22. Northern Flicker - 13 Jun.
23. Rufous Hummingbird - 13 Jun.
24. Bank Swallow - 13 Jun.
25. Marsh Wren - 14 Jun.
26. American Coot - 14 Jun.
27. Blue-winged Teal - 14 Jun.
28. Cinnamon Teal - 14 Jun.
29. Yellow-headed Blackbird - 14 Jun.
30. Ruddy Duck - 14 Jun.
31. White-winged Scoter - 14 Jun.
32. Cedar Waxwing - 14 Jun.
33. Yellow-Rumped Warbler - 14 Jun.
34. Rose-breasted Grosbeak - 14 Jun.
35. Rock Dove - 15 Jun.
36. White-crowned Sparrow - 23 Jun.
37. European Starling - 11 Jul.
38. Great Blue Heron - 11 Jul.
39. Bonaparte's Gull - 11 Jul.
40. Western Tanager - 11 Jul.
41. Yellow-Breasted Chat - 11 Jul.
42. Red-tailed Hawk - 12 Jul.
43. Ring-billed Gull - 13 Jul.
44. Yellow Warbler - 18 Jul.
45. Yellow-bellied Sapsucker - 23 Jul.
46. Common Redpoll - 6 Dec.

Monday, December 21, 2015

A "Concerted" Effort

It's not quite the new year yet but I'm committed to making an effort to expand my horizons and take in some more live music.  It's been over six years since I've actually attended a symphony of any sort and while I tend to listen to smaller ensembles rather than full-fledged orchestral works, I decided to take the plunge and not let a concert season pass by without seeing anything, especially when we have two fine orchestras in the form of the Edmonton Symphony and the Calgary Philharmonic.  Once I got digging around looking at concert schedules I was amazed at just how many great works were being performed on my days off and getting down to see them wasn't going to be as much of a logistic nightmare than I thought.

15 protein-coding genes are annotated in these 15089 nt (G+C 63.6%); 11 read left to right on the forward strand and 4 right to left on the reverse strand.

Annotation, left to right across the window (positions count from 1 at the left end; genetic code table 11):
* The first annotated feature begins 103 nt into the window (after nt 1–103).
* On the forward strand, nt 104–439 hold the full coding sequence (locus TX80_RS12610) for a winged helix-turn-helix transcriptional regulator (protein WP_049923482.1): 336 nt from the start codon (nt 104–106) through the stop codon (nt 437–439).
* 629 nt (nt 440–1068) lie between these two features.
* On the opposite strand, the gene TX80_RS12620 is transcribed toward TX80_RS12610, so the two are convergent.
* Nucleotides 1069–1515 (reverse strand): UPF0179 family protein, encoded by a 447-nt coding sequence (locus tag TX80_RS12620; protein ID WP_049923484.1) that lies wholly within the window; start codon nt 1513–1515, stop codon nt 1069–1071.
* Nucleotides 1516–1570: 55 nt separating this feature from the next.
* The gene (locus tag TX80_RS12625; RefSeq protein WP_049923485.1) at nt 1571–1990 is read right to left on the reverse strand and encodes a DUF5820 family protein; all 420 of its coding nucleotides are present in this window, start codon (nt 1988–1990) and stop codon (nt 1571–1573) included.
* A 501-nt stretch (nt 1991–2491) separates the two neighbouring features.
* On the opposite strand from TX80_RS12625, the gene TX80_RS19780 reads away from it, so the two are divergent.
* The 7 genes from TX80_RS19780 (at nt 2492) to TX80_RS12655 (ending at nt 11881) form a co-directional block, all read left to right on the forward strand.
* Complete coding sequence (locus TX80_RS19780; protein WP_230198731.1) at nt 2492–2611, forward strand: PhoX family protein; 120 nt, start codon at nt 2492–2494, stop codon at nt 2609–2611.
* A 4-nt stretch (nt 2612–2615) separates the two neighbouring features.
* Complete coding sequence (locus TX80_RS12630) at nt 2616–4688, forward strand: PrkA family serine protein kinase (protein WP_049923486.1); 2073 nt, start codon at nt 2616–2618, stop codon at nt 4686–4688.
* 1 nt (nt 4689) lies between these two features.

As it turns out, there are more concerts by the CPO that fall on my days off than Edmonton Symphony ones.  If all goes according to plan, I should at least be able to attend a couple ESO performances and indeed I already have a ticket for a concert there in a little over three weeks' time.  Edmonton works well as I can head down the day of the concert, spend the night and return the following day which works wonderfully for my work schedule.  Plus, they have a performance later in the spring of Beethoven's Piano Concerto #4, which I don't think I've ever heard live, so of course I can't really pass that up.

As for Calgary, it's a mere 12-hour bus ride away so I'm planning on spending a couple of over-nights  so I can actually enjoy the concert without fitting too much travel into too short of a time span.  I'm actually very excited for my Calgary performances as they include some big works I've known about going back several years, even as far back as childhood.  There are a couple of concerts where I won't be able to avoid booking a couple days off work but seeing they happen to be Beethoven's 9th Symphony and Bach's B Minor Mass, I'd pretty much WALK to Calgary to see them if I had to.